Success in a Small Business
When you Google ‘Small Business’ so many items pop up. Everything from “Best Small Business Ideas” to “Small Business Financing” to “Small Business Support” and “Small Business Technology.” The truth is that you’ve probably already had an idea in the back of your head for a business and are ready to start refining it. Or maybe not.
Small businesses account for 99.7% of business in the USA or 28.8 million business. That’s huge. But the failure rate is 70% by Year 10, with 20% in the first year. So why do they fail? By looking at the reasons for failure, we can also determine how to be successful.
According to Visual Capitalist, the top reason small businesses fail, at 82%, is cash flow problems. 42% fail because there’s no market for their products or services. 23% don’t have the right team, and 19% are outcompeted. So what can we learn?
42% fail because there’s no market for their products or services
Invest in the right idea. Research, research, research. What businesses work the best? Health care and social assistance win with an 85% first year survival rate. Whatever your business, test the waters with your idea first; post videos, give it to people to try out, crowdfund with Kickstarter or another money raising platform. Find out if your idea is viable and needed.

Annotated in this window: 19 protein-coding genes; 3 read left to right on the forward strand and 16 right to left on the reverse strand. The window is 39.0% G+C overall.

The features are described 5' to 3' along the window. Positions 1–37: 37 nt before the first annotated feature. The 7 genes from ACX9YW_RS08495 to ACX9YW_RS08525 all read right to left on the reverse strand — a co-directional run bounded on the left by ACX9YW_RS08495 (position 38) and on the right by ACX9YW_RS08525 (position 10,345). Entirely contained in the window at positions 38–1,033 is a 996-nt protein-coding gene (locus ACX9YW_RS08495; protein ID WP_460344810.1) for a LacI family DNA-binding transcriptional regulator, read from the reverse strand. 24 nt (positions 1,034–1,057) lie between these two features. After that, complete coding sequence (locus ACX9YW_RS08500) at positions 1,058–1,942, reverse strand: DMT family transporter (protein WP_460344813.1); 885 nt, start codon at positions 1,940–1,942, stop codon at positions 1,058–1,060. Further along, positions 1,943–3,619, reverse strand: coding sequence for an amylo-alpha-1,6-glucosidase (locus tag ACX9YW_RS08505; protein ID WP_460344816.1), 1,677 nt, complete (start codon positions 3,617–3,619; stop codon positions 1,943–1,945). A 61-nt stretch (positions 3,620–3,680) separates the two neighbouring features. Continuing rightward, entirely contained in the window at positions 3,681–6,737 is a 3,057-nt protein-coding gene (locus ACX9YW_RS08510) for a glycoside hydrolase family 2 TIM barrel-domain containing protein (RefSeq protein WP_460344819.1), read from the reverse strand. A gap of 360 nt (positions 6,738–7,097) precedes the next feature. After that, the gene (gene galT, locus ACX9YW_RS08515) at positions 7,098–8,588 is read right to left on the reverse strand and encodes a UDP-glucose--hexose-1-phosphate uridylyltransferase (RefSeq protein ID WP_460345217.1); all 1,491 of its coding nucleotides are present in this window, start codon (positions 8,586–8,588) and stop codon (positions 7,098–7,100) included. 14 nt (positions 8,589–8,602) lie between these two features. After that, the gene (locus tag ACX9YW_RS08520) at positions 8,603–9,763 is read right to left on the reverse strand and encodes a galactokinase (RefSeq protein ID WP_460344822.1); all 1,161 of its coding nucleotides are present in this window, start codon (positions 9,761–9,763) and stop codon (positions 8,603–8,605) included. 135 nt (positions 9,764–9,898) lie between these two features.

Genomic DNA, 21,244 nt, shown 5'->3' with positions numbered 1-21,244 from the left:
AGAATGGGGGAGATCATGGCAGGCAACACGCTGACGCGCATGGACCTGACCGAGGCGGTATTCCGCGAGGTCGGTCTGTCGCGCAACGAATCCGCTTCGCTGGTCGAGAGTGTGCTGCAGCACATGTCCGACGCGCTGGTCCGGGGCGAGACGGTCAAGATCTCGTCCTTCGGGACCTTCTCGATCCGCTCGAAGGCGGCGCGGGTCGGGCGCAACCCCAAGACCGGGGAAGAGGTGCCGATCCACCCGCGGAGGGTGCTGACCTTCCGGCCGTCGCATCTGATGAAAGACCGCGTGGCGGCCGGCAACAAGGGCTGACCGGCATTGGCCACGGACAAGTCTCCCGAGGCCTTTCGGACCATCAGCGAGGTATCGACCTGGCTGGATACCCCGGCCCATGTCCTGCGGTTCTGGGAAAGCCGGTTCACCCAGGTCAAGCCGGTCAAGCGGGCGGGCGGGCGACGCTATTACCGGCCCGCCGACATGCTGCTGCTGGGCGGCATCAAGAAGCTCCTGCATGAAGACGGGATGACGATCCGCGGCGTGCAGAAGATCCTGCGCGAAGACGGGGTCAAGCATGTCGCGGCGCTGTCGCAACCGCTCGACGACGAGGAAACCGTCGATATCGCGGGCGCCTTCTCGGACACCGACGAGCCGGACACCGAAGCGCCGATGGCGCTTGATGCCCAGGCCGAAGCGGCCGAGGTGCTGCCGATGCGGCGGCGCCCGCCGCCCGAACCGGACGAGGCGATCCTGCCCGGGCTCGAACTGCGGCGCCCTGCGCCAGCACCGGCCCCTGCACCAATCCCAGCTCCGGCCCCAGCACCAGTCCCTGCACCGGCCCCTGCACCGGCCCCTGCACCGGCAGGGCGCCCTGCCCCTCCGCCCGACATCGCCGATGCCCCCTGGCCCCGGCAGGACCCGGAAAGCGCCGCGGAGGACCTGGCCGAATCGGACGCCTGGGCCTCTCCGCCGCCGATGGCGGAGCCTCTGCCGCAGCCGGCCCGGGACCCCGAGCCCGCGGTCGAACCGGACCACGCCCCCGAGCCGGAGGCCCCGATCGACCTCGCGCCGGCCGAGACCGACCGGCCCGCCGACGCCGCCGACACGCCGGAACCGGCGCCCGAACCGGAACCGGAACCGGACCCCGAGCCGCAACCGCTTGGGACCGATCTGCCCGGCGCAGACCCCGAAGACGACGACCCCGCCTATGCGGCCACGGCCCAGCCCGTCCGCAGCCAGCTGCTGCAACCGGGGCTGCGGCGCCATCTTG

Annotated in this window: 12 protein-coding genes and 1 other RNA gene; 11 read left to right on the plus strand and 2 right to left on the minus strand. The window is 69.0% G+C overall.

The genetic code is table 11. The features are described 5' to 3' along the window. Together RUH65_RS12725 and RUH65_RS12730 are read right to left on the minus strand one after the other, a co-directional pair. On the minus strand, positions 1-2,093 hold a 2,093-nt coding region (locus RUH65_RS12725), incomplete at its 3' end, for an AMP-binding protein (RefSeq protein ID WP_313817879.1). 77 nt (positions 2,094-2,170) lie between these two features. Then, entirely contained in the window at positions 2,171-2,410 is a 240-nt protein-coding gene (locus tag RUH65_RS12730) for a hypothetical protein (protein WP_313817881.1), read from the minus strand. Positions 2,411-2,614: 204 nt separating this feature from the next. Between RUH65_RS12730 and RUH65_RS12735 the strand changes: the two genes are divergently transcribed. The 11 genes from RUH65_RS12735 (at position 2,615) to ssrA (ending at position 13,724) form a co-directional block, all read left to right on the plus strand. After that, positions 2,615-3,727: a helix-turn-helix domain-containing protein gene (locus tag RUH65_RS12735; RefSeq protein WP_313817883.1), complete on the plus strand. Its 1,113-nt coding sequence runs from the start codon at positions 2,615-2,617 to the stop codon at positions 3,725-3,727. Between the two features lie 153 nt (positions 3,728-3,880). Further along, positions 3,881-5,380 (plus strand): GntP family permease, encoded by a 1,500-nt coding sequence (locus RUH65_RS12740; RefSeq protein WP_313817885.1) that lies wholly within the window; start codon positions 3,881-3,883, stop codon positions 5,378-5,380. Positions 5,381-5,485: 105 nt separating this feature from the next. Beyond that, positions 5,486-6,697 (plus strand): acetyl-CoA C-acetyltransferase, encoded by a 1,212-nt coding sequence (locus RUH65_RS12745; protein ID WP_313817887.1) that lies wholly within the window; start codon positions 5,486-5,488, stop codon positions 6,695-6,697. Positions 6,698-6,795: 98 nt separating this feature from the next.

23% fail because they don’t have the right team
Invest in your team. Search for the best people to surround yourself with. Look for people who support your vision, who have knowledge in areas you don’t. Create a close knit team that supports you and each other.
82% experience cash flow problems
Cash flow can be a huge problem for any startup. Starting a new business takes money. Expansion takes money. Building the right team takes money. Consult with your Small Business Administration office near you to find grants or loans that may be applicable to your business. Crowdsource. Explore every avenue.
14% fail because they ignore their customers
In the beginning it’s very tempting to go after any customer you can get. Fight that desire. This is where your market research pays off. Decide who your customer is and the target that demographic. Who needs your product? Who can afford your product?
Use Social Media to have conversations with your customer base. Engage your customers in conversation. Only 20% of your posts should promote your business, share special offers, etc. People are very savvy when it comes to social media and will stop paying attention to a page if they feel it’s not personal enough or doesn’t pertain to them. So learn who you want your customer to be and then target them.
When planning and starting your small business, it is crucial to get off on the right foot. Too often people rush into their new, fresh idea, without a lot of planning, missing critical steps. Find your resources and utilize them well.